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Graded universities

It has been found that new, small universities in Norway are easier on the grades than the old heavyweight traditional four universities. It may be argued that small universities have a better teacher/student ration than the larger ones, the most plausible reason seems to be tradition.

These new universities are simply colleges that have matured into university status, and there seems to be a tradition that colleges are easier on the grades than universities. Students now have an adverse reaction to the implication of getting an "easy grade". They now fear that their degree will be worth less in the job market, because the employer may think they are not as good as someone from an older university.

"Which is unfair," says one student, "because I have worked hard for my grade." A statement that actually indicates that the grade was not easy to get after all.

How can this be?

There is a story about how someone wrote an essay and almost failed. He complained, another teacher read the essay and gave the guy an A. If a grade is supposed to reflect your skill, how can it be so subjective?

It all comes down to the definition of the grading system. The grade itself does not by itself give you an objective measure of how well you know the subject. It is a measure of how well you live up to your teacher's expectations. Expectations may vary greatly, and some may even have different expectations from different students in the same class, thus treating them differently.

In addition, students who actively discuss the subject in class tend to be favoured, as they show an interest in the subject, even if this may very well be an issue of introverts vs extroverts.

A better way?

The source material to setting the grade, however, is an indisputable measure. Subjects are divided into several lessons. Each lesson you either don't know, you're learning, or you master. The number of lessons you master is your skill level.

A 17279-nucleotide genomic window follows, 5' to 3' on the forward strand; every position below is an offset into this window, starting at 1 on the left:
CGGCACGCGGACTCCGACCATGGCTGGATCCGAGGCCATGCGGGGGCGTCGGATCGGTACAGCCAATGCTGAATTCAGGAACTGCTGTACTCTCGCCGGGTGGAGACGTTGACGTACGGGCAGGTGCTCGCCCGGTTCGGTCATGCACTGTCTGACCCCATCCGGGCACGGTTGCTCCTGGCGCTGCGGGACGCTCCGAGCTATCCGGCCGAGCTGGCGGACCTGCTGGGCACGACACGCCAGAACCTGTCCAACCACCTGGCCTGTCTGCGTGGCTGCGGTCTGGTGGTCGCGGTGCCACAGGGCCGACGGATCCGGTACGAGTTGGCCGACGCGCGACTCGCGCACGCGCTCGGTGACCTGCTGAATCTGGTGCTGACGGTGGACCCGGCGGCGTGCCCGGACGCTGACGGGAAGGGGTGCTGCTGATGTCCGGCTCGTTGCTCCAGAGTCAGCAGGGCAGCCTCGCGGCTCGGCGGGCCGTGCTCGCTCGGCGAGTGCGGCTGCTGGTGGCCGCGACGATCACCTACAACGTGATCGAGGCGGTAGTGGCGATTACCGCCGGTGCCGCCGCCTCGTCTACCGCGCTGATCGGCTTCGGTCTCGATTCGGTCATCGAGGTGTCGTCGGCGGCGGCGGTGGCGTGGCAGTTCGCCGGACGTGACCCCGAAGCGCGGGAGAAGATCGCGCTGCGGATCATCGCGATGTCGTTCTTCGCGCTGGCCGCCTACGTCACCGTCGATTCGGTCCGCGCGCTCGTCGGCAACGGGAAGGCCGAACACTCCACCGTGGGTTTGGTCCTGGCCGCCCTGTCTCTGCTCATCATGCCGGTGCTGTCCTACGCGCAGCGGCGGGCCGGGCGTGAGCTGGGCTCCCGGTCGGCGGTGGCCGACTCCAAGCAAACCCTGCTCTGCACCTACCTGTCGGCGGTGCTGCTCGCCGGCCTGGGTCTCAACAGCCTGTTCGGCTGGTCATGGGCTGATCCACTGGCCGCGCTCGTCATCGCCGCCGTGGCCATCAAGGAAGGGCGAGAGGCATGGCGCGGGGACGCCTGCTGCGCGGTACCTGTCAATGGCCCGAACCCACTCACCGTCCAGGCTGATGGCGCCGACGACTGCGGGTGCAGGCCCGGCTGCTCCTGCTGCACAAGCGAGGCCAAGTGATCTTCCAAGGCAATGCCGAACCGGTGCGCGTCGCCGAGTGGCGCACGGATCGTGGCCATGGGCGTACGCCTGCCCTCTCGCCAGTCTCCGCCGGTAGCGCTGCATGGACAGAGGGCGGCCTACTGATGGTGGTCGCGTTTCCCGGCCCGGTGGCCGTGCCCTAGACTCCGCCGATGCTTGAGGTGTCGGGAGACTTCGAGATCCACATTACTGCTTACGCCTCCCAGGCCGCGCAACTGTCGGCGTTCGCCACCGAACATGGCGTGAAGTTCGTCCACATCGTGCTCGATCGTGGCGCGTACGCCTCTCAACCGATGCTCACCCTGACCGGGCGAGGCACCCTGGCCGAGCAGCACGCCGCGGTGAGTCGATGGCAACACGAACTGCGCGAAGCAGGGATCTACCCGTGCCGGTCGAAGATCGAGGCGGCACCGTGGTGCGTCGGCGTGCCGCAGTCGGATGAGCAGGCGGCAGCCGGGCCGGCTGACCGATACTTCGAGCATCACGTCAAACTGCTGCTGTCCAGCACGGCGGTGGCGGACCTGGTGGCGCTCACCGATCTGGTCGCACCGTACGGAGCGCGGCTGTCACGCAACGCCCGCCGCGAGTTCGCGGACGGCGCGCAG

Someone at "Math level 1" knows how to count integers and nothing else. It doesn't matter if it is first grade or 10th grade, it is still level 1. In the grading system, that's an A for the first grader and an F for the 10th-grader. So an A or and F is not directly usable information.

To understand what an A and an F means, you have to find out what the expected skill level for that class was. And to make matter worse, these expectations may vary from year to year.

"Math level 1" still means the same thing, and can be used directly. So you're math level 3 and know how to add and subtract? Sorry, I need an employee with at least math level 5, because the job includes both multiplication and division.


Rating by levels rather than expectations makes learning into a game and is, in fact, quite similar to eduction gamification through Personal Kanban. I also believe that the psychology will be different, in that each level increase signifies a personal achievement that can start a positive spiral for new level increases.

Rating by expectations, however, means that if you're not able to keep up at some point, your grades will go down and thereby initiate a downward spiral instead.

In addition, gamification through skill level measurement, encourages "masterers" to assist those who are falling behind. Expectation rating, however, is a fear based system that encourages students to hide the fact that there are things they don't understand.

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